Everybody needs to find out what works for them and stick to it.

And like Kari, my deadline is in less than three months. Yikes!!

Anita Clenney said...

Aw, thanks Kerri. That's so nice. I think different things work for different writers. I'm anxious to give this way a try. IF I can make myself stick to it. I'll probably have to find some hybrid method because I never seem to fit into any box.

Anita Clenney said...

Julie, thanks so much for stopping by. Your post on Margie's Pubbed Grad Blog did inspire me. And writing without editing for an allotted time might be the perfect thing for me. I could at least see on a smaller scale if it's going to work. Great idea. Thanks.

Anita Clenney said...

Lindsay, I think that's what I worry about. I would have to be very careful about spitting out writing that would cause me to work harder later. I'm going to try it, maybe just small increments, a scene or a chapter, or set a timer.

Anita Clenney said...

Liz, I think editing as you go has it's benefits; less editing later, but it's taking me way too long to get a scene down. I think I'm going to have to try something different. I hope this works. Even for this book.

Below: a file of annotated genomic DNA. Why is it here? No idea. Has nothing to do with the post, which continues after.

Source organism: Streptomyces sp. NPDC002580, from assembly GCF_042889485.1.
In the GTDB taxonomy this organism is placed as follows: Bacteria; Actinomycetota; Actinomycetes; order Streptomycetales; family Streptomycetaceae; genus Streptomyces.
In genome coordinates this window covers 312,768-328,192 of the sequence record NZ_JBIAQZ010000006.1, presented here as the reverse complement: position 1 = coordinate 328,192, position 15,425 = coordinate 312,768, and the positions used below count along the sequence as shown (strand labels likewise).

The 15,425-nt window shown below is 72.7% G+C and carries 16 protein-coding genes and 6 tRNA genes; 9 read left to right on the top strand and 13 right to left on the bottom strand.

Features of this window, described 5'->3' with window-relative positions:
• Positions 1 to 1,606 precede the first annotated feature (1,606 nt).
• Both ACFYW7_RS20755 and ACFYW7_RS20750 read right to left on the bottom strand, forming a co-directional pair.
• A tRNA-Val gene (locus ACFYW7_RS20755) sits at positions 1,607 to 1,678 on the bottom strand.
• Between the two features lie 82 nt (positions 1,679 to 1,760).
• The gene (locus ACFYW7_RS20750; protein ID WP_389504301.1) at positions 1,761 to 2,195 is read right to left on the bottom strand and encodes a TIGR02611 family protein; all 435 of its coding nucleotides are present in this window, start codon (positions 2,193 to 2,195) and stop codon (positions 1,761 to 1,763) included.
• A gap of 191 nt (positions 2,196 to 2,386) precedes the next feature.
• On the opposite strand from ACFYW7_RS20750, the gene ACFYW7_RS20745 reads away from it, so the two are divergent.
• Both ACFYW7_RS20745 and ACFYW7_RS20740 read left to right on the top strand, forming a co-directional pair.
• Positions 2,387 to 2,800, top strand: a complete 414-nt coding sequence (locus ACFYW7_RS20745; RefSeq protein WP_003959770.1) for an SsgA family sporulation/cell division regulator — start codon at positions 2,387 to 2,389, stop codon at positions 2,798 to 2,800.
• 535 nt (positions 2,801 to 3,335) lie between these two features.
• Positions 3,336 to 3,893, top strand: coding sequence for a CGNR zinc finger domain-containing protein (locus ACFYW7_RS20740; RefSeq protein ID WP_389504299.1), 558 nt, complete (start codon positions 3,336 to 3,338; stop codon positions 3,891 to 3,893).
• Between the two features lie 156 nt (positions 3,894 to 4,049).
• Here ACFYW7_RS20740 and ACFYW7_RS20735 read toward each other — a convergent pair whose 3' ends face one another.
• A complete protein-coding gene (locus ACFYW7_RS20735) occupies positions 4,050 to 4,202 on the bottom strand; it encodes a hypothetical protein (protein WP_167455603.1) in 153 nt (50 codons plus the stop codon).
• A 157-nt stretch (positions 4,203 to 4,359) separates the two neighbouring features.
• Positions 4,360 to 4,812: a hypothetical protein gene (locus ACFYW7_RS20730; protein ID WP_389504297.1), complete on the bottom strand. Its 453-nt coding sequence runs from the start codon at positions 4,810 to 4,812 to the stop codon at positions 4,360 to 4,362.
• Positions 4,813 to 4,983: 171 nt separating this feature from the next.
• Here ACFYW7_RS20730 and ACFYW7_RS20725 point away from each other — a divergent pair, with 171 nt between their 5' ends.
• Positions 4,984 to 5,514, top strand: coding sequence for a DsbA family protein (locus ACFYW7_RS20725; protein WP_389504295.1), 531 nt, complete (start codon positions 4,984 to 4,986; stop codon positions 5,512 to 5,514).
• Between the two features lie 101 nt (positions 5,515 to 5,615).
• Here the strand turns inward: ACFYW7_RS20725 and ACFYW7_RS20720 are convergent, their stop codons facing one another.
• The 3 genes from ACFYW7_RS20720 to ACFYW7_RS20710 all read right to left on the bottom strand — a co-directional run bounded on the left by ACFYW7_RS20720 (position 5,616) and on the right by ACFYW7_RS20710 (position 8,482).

Kudos to you for getting down an entire chapter on the plane. Sorry, I commented on your blog really late, like today-late.:( My car died yesterday, throwing all my plans off. Austin had to replace the starter and some kind of switch.

Debra Key Newhouse said...

With all of the wonderful interventions these days, I still love my index cards. They keep me sane! lol Great article Anita!

Nancy Naigle said...

You're in luck - organization is one of those things that's graded on a curve :)

Don't worry or you'll just work yourself into a tizzy that's worse than that tornado! You'll find your process and I think trying on something new is a great way to tap into new stuff that's been tucked away. Good luck with the no edit process. I hope you'll let us know how that works out for ya!

Now...quit wasting time and get to work on that next awesome book. Can you hear my foot tapping? I'm already ready for the next one.

Hugs and happy writing-revising,

Anita Clenney said...

Debra, sometimes I wonder if anything beats the basics. I have several "methods" (Snowflake, W Plot) but rarely use them.

Anita Clenney said...

Nancy, the organizational queen! :) I wish I had some of your skills. But you're right, if I get too frustrated my tizzy will be worse than the tornado. I'll gently try something new and let you know if it works.